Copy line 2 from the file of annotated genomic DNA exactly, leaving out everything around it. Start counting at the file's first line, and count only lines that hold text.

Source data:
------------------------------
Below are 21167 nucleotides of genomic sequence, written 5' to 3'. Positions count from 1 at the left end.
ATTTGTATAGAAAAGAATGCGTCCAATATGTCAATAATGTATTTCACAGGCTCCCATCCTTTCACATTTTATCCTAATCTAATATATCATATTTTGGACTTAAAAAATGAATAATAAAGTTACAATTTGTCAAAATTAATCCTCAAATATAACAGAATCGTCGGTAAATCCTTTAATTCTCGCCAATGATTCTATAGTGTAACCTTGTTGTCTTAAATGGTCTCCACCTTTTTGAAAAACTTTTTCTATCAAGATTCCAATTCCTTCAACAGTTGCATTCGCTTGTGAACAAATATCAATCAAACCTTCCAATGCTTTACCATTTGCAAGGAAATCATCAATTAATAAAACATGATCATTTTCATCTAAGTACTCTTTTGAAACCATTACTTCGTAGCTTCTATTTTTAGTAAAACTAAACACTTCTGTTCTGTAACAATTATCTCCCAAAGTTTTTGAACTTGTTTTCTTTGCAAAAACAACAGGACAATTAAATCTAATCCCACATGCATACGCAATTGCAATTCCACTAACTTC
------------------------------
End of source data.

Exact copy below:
ATTTGTATAGAAAAGAATGCGTCCAATATGTCAATAATGTATTTCACAGGCTCCCATCCTTTCACATTTTATCCTAATCTAATATATCATATTTTGGACTTAAAAAATGAATAATAAAGTTACAATTTGTCAAAATTAATCCTCAAATATAACAGAATCGTCGGTAAATCCTTTAATTCTCGCCAATGATTCTATAGTGTAACCTTGTTGTCTTAAATGGTCTCCACCTTTTTGAAAAACTTTTTCTATCAAGATTCCAATTCCTTCAACAGTTGCATTCGCTTGTGAACAAATATCAATCAAACCTTCCAATGCTTTACCATTTGCAAGGAAATCATCAATTAATAAAACATGATCATTTTCATCTAAGTACTCTTTTGAAACCATTACTTCGTAGCTTCTATTTTTAGTAAAACTAAACACTTCTGTTCTGTAACAATTATCTCCCAAAGTTTTTGAACTTGTTTTCTTTGCAAAAACAACAGGACAATTAAATCTAATCCCACATGCATACGCAATTGCAATTCCACTAACTTC